Business Owner Advise And Guidance

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Which Retirement Plan Suites You?

All retirement plans are not the same. In fact, there is such a wide variety of retirement plans that learning more about your choices is a good idea. Here’s a brief look at the different plans and what they have to offer.

The Traditional 401(k). Many people have this type of retirement savings plan, and it works like this: The plan is funded with pre-tax dollars taken out of your paycheck (through payroll deductions). If you’re lucky, your company will match your level of contribution or even make contributions on your behalf – after all, the employer contributions are tax-deductible.

There are several variations on the traditional 401(k) theme…

The Safe Harbor 401(k). A byproduct of the Small Business Job Protection Act of 1996, the Safe Harbor plan combines the best features of the traditional 401(k) and a SIMPLE IRA, making it very attractive to business owners. With a Safe Harbor plan, an owner-operator can avoid the big administrative expenses of a traditional 401(k) and enjoy higher contribution limits. The Safe Harbor plan allows for employers to make matching or non-elective contributions. Typically, employers match contributions dollar-for-dollar up to 3% of an employee’s income.

The SIMPLE 401(k). Designed for small business owners who don’t want to deal with retirement plan administration or non-discrimination tests, the SIMPLE 401(k) is available for businesses with less than 100 employees. Like a Safe Harbor plan, the business owner must make fully vested contributions (up to 3% of an employee’s income).

The Solo 401(k). Combine a profit-sharing plan with a regular 401(k), and you have the Solo 401(k) plan, a retirement savings vehicle designed for sole proprietors, owners of mom-and-pop businesses, and even those who have a small, legitimate business “on the side” while they work for another employer.

The Roth 401(k). Imagine a Traditional 401(k) fused with a Roth IRA. Here’s the big difference: you contribute after-tax income to a Roth 401(k), and when you reach age 59½, your withdrawals will be tax-free (provided you’ve had your plan for more than five years). The annual contribution limits are the same as those for a Traditional 401(k) plan.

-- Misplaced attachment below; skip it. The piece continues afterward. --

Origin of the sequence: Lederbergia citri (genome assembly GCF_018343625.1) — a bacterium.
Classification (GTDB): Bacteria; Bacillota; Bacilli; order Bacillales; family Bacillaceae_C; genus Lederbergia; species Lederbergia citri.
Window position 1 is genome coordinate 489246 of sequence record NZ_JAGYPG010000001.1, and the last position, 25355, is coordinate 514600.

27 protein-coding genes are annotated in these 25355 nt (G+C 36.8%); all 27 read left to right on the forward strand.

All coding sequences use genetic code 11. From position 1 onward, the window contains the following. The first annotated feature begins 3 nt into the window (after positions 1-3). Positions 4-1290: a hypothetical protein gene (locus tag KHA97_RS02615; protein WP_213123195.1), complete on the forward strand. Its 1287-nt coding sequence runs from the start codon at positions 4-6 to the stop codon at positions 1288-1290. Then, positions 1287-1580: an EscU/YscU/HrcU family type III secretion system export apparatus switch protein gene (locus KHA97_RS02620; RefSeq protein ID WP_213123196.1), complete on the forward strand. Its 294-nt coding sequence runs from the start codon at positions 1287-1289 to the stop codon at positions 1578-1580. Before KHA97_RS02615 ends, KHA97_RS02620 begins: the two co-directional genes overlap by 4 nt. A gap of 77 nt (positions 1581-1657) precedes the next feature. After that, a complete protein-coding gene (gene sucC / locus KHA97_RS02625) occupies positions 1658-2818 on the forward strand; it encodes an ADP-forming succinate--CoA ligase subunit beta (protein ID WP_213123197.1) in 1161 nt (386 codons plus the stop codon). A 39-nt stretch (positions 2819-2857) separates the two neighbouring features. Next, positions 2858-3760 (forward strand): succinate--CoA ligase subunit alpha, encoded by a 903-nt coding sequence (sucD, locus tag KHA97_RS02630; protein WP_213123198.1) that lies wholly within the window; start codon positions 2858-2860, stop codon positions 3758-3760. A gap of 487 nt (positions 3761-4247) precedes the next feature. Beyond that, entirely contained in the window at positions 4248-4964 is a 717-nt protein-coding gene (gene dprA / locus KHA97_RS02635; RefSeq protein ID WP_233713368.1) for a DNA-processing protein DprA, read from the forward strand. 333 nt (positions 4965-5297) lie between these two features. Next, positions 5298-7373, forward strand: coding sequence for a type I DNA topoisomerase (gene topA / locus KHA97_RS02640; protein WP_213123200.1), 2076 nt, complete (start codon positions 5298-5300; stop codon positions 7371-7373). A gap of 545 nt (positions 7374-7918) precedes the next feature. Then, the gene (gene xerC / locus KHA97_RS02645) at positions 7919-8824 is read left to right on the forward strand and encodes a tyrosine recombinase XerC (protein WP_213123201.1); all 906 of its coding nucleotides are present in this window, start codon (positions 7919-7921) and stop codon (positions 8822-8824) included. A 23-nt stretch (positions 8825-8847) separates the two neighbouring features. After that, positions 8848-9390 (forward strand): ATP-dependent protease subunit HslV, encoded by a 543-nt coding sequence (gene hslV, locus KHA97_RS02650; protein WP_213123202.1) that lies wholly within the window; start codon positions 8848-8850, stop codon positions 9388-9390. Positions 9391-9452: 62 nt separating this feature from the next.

You can roll Roth 401(k) assets into a Roth IRA when you retire – and you don’t have to make mandatory withdrawals from a Roth IRA when you turn 70½. With a standard 401(k), you have to roll over the assets to a traditional IRA and make the required withdrawals.

And then there are SEP-IRA, SIMPLE IRA and Keogh plans…

The SEP-IRA. This employer-funded plan is designed for businesses with 25 or fewer employees. The employer contributions are 100% vested from the start, and the employer can supplement the SEP-IRA with another retirement plan.

The SIMPLE IRA. This is like a SIMPLE 401(k) – a small business retirement plan with mandatory employer and optional employee contributions. But in this plan, there is one big difference for the business owner. If the business is not doing well, the owner can reduce plan contributions. The employer contributions are still 100% vested from the beginning.

The Keogh Plan. The Keogh is designed for professional practices and family businesses with ten or fewer highly paid employees. It can be either a defined benefit plan, pension-style income for the employee in retirement, or a defined contribution plan with a generous annual contribution limit and freedom for employees to make their own investment decisions.

Did you know you had so many choices? If you are an employer, you may not have realized you have such an array of choices in retirement plans. But you do, and asking the right questions may represent the first step toward implementing the right plan for your future or your company.

Call us today at 855-644-4401 to go over options for your business retirement plan or to discuss our money management services.